From a Londoners’ point of view, one of the most interesting aspects of the show is the focus on the role of the Underground in the Blitz. In 1940, it would soon assume almost mythical status as the place where the fabled community spirit of the ‘cheerful Cockney’ was forged. In fact, for a time the government banned people from sheltering on the platforms in a raid, believing that it would not only disrupt the service, but lead to the development of a civilian ‘deep shelter’ mentality, and cause them to neglect their jobs and daily duties at surface level. The exhibition displays a forbidding ‘No Shelter’ poster made for the purpose, one of 1500 originally produced, but now a great rarity.
In the end, officialdom relented but, says Bownes, after an early flurry, no more than 4% of Londoners actually sheltered on the Tube. “It was very much a place you went to as a last resort. At first, conditions were pretty awful. They stank, and there were no toilets. If you had a garden, you also had an Anderson shelter. It was only the result of an immense publicity campaign that they came to be seen as an emblem of the capital’s spirit.”
Once the government realised that the Tube could be used for morale-boosting purposes, they began deploying artists and photographers like Henry Moore and Bill Brandt to produced idealised visions of shelter life. Photos were carefully selected to show beaming citizens rallying round the cause. The propaganda worked brilliantly – and the image of London as a symbol of defiance spread round the world.
The reality was more unsettling. One of the most striking images in the exhibition is of a double decker bus pitched down into a bomb crater, roof level deep, on Balham High Street. Civilians taking shelter in the underground tunnel below were also killed, proof that the Tube wasn’t always safe. At Bank Underground in January 1941, a direct hit killed 117 shelterers and eight staff. At Bethnal Green in March 1943, the sounding of an air raid siren caused locals to hurry for the station, but a women with a baby tripped on the stairway, and 173 people lost their lives in the panic-stricken crush that followed.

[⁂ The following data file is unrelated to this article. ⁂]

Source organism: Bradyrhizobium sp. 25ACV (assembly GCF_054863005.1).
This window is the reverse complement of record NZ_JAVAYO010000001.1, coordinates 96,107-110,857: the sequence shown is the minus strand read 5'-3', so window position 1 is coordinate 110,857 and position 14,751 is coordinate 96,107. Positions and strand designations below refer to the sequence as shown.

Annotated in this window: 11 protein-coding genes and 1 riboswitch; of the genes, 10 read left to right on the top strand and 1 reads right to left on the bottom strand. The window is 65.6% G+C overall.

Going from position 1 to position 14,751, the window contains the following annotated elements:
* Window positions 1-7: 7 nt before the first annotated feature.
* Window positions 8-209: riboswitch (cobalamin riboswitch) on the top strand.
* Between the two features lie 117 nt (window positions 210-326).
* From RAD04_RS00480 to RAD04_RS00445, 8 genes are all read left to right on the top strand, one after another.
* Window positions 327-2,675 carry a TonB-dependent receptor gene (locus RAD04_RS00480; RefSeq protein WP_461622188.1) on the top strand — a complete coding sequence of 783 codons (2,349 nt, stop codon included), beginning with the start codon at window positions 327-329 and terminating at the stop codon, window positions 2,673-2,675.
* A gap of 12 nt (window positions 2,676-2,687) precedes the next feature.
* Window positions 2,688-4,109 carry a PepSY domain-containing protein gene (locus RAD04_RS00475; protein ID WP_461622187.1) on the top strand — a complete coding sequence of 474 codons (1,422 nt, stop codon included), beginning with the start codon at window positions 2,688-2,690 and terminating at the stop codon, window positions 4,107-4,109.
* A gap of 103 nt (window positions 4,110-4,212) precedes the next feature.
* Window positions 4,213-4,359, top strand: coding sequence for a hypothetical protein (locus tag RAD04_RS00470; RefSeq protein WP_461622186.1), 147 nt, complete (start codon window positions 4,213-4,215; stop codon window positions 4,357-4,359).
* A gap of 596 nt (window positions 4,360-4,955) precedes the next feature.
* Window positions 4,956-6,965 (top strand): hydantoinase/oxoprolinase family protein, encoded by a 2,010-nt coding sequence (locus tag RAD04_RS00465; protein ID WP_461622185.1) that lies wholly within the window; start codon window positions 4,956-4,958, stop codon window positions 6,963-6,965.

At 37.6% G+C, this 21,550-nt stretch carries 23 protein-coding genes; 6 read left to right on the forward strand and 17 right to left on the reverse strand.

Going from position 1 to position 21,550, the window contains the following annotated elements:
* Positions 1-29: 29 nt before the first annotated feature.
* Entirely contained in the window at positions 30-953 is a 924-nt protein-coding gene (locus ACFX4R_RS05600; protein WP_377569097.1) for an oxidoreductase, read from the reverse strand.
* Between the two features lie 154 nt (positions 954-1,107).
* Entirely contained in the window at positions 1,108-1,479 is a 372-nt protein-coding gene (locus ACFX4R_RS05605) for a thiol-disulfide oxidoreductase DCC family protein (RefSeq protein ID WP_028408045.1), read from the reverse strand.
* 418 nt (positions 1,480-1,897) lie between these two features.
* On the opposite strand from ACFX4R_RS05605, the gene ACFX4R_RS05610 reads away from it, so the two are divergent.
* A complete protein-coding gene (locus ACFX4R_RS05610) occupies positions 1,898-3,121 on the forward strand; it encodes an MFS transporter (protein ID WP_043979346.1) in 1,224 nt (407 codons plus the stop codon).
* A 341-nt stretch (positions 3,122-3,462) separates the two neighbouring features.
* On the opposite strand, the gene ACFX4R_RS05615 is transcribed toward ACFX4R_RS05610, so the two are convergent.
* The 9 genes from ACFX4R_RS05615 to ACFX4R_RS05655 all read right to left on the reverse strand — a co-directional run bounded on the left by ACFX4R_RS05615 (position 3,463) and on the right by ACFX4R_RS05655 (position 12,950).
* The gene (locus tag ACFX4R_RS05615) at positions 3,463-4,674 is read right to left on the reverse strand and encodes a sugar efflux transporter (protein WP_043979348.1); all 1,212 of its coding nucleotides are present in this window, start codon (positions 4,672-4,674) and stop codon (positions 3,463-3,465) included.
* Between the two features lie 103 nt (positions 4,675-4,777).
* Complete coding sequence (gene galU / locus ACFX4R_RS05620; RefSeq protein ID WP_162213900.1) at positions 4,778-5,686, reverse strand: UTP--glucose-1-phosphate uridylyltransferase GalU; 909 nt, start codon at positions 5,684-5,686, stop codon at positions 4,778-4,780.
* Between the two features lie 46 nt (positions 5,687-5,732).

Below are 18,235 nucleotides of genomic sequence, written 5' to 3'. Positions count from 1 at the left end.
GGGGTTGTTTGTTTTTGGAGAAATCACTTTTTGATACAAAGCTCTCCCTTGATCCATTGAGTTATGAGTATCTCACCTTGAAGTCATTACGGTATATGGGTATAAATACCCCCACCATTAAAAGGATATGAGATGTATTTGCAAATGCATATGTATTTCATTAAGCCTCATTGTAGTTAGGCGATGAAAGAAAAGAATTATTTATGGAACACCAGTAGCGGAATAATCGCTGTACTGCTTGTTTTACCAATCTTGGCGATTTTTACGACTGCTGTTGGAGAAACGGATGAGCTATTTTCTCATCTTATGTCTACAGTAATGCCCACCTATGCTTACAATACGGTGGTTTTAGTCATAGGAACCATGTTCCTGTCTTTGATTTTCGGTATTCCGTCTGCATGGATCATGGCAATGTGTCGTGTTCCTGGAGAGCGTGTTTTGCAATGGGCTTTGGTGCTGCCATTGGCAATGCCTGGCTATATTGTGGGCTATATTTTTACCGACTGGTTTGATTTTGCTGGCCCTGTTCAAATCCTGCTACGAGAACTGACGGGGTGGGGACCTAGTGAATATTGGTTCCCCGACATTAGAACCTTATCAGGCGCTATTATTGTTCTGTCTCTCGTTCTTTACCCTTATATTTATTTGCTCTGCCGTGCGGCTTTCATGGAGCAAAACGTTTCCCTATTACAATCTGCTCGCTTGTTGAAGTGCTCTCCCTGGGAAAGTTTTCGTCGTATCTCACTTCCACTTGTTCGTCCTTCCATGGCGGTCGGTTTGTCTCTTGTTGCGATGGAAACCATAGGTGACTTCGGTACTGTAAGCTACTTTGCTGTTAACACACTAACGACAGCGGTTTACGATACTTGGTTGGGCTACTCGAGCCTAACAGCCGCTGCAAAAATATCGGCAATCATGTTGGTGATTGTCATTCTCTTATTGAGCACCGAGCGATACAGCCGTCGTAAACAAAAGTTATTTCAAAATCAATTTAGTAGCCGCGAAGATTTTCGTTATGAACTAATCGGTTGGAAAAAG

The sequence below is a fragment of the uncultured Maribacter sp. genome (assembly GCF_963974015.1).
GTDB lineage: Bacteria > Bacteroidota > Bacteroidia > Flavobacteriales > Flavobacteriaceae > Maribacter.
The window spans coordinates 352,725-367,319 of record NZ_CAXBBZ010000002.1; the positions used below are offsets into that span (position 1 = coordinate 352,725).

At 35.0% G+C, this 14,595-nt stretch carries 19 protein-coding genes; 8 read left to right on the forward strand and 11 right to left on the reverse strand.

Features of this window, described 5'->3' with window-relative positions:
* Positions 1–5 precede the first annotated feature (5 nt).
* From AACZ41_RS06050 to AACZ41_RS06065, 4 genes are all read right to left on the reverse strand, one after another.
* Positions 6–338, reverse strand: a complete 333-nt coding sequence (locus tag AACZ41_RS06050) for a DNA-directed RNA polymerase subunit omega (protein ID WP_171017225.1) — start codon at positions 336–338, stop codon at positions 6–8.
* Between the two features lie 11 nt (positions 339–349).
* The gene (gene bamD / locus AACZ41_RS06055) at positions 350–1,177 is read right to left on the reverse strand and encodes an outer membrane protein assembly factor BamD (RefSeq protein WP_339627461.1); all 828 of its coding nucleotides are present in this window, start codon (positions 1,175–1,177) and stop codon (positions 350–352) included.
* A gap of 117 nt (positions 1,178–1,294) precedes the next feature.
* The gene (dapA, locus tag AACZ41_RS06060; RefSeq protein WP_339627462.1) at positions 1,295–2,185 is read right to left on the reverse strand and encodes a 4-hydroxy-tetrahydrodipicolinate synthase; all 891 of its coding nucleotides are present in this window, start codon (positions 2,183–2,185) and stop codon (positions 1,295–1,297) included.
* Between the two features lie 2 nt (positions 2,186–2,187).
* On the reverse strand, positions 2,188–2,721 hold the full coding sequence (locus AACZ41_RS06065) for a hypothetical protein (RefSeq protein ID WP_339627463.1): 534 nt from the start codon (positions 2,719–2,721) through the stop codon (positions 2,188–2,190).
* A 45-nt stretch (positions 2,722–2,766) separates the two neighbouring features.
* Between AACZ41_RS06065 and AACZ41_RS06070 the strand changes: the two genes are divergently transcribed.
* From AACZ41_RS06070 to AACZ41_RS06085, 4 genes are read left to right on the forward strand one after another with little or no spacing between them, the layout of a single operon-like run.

The heroes of this show are the men and women who worked on the buses and trains and were transformed, as Bownes says, “from simply being transport workers in 1939 into war workers.” In Coventry, which suffered its worst attacks from November 1940 into the following spring, the devastated tram system never ran again after that fateful night of November 1940. Yet with buses and drivers loaned from other parts of the country – the incongruous sight of red London buses on its streets becoming familiar – within days over half the city’s routes were functioning once again. In Dresden, women also replaced drafted males as conductresses, with the curiously named Work Maidens and members of the Hitler Youth co-opted for the task. They kept things running for a while, but Firestorm was so concentrated, it brought the entire network to a juddering standstill.
Piquantly, photos of the Frauenkirche, reduced to rubble in 1945, are as much a symbol of Germany crushed as St Paul’s was of Britain victorious. David Bownes recalls that it was still a ruin when he first visited the city in 1990. It was only finally restored in 2005, a complete facsimile of the Baroque 18th century building that had once soared above the Dresden skyline.
Sixty years after World War II finished, we are still dealing with its consequences, but this understated exhibition is a quiet tribute to the men and women who, while it was happening, struggled in often hellish conditions to keep the show on the road.
Under Attack: London, Coventry and Dresden runs to 31 March 2011.
See www.ltmuseum.co.uk for details or call 020 7379 6344.